As our antipodean cousins will know, Australia Day is just around the corner. Celebrated on January 26, the sometimes controversial holiday commemorates the arrival of the first Europeans to Australia.
Colonial history aside, for many Aussies, 'Straya Day is a time to load the Esky with tinnies, fire up the Weber, throw down some steaks, and enjoy a day of backyard barbecuing.
It follows, then, that Meat & Livestock Australia (MLA) would go for a barbecue-centric advert as part of its yearly, Australia Day campaign to get Australians eating more lamb.
READ MORE: Why Men Are Afraid of Going Vegan
Taking the form of an action movie-style video, the ad sees a SWAT team "saving stranded Aussies" abroad from missing out on Australia Day barbecues.
Employing cultural stereotypes and playing up patriotism to market food? Nothing new there—but the ad soon takes a more unusual turn.
The SWAT team is seen smashing into the home of an Australian living in New York, telling him: "C'mon mate, in a few hours you'll be eating lamb on the beach." The Aussie expat protests that he is "a vegan now" but to no avail—a following scene shows the SWAT officer taking a flame-thrower to his bowl of kale.
Unsurprisingly, this torching of a much-loved Brassica didn't go down well with the vegan community. Australia's Advertising Standards Bureau (ABS) says it has received about 250 complaints, mostly from vegans.
Despite this outcry, the vegan-bashing ad may not technically breach advertising rules. Fiona Jolly from ABS told Australia's ABC: "What we have to do is look at complaints against the Advertiser Code of Ethics, and the Code of Ethics doesn't really have lifestyle choice or eating preferences as an issue that we will look at as being discriminatory or vilifying."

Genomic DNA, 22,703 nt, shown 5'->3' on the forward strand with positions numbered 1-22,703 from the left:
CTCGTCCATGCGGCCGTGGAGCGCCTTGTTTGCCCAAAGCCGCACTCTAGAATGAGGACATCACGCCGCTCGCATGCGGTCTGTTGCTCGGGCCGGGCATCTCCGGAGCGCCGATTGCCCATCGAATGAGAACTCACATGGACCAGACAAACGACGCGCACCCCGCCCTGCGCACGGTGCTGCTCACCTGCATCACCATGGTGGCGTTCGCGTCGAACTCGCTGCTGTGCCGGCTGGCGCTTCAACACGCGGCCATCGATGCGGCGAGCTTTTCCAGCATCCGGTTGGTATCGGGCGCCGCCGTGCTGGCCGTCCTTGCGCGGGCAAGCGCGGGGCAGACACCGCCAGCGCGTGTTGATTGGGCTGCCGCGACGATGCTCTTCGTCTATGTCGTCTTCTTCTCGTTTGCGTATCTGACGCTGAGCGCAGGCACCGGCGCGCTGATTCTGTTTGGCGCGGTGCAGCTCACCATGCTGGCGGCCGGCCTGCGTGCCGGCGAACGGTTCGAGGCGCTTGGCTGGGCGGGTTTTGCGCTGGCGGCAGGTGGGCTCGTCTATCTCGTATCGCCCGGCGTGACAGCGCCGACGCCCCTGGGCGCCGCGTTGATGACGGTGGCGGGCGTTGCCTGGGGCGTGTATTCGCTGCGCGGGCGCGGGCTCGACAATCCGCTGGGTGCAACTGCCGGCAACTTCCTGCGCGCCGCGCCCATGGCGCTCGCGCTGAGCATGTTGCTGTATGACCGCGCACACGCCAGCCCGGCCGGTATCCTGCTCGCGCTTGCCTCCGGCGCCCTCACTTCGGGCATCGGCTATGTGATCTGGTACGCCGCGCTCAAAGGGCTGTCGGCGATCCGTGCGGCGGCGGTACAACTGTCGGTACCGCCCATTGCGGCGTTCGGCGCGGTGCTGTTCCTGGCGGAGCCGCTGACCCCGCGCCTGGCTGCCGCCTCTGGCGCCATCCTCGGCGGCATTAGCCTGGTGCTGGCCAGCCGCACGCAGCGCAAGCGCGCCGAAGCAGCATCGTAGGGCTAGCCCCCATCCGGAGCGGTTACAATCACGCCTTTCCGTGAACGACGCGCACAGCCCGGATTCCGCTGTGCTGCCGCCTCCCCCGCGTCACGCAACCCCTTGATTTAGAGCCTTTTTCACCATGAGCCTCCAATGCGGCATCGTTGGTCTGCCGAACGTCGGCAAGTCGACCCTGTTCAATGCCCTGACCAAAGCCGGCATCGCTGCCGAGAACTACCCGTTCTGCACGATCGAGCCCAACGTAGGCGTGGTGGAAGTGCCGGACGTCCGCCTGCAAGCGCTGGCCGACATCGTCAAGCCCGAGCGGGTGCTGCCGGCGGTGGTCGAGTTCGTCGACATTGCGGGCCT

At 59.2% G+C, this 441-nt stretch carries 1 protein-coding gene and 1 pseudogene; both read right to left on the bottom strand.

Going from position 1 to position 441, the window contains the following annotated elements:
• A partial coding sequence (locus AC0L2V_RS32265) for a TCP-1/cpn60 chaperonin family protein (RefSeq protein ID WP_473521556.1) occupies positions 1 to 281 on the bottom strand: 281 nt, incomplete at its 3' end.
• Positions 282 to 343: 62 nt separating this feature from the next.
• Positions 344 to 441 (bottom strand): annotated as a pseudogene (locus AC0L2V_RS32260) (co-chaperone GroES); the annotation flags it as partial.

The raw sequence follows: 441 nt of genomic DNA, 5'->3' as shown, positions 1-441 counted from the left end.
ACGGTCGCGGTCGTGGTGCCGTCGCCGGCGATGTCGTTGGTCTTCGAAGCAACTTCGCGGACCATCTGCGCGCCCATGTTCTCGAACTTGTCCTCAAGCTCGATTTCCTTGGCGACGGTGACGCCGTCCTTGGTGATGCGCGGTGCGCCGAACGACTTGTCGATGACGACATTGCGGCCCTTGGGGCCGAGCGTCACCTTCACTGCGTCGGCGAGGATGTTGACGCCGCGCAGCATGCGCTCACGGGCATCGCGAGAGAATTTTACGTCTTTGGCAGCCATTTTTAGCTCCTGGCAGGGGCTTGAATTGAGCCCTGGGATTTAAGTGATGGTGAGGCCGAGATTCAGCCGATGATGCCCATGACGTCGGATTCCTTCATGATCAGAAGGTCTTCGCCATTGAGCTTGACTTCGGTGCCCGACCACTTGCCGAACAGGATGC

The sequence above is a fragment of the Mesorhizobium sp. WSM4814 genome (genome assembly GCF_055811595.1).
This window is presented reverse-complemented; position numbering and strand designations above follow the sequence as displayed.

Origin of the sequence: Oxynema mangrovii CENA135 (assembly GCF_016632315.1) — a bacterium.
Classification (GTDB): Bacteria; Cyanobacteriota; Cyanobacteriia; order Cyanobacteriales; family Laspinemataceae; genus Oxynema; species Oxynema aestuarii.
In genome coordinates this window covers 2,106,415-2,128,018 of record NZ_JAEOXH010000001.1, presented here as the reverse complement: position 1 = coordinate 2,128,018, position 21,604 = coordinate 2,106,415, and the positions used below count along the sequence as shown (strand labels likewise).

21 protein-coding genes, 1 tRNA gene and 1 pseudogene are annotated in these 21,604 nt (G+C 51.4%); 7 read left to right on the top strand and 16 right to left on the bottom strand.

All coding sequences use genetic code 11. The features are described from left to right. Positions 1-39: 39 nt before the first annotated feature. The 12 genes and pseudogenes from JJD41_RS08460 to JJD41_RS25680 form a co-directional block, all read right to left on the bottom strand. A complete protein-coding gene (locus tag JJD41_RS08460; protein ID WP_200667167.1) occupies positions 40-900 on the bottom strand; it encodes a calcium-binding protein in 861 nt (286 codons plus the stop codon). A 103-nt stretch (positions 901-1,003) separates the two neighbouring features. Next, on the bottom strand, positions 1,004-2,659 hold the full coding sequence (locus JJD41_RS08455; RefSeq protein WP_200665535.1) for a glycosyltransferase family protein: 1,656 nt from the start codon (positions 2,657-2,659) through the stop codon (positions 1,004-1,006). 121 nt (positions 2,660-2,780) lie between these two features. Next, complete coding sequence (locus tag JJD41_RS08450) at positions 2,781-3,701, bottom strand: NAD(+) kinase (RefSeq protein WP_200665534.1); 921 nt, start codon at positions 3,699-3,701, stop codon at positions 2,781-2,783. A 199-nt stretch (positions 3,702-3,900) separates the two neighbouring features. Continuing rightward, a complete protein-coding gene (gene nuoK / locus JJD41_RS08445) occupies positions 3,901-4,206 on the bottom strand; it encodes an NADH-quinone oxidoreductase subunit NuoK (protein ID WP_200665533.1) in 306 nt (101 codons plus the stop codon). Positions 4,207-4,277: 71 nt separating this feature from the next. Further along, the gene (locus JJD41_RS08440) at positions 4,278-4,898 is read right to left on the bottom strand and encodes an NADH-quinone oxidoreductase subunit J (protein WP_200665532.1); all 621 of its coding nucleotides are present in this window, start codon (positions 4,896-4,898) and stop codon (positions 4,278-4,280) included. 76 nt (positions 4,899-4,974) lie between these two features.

However, Jolly did say that the board would be reviewing MLA's use of a flame thrower in its ad which, as an act of violence, has "no place" in food advertising.
She explained: "Ads cannot contain violence unless it's relevant to the service or the product being advertised. Most complaints that we get about violence concern things such as ads for horror movies or violent computer games, and for those type of products, showing some violence from games is relevant, and so generally those type of ads won't be banned. But there is no place for violence in an ad unless it's relevant to the product, so what the board has to look at is the part of the ad complained about—is it actually violent?"
If ABS finds that MLA's ad has breached these rules, it could be edited or even pulled.
Despite the plant-based outrage, MLA maintains that the video is "tongue in cheek." In a statement, marketing director Andrew Howie said: "Consumers are free to make up their own minds in relation to lifestyle choices, including what they eat. We appreciate that not all Australians eat lamb."
The ABS is also reviewing complaints that the MLA campaign may discriminate against indigenous Australians due to its slogan "Operation Boomerang," which refers to a traditional hunting tool. The organisation responded that it is "not our intention to cause any offence through the use of this term which is used to symbolise Australians returning home for Australia Day."
None of this would have happened if we'd all just stuck to the fairy bread.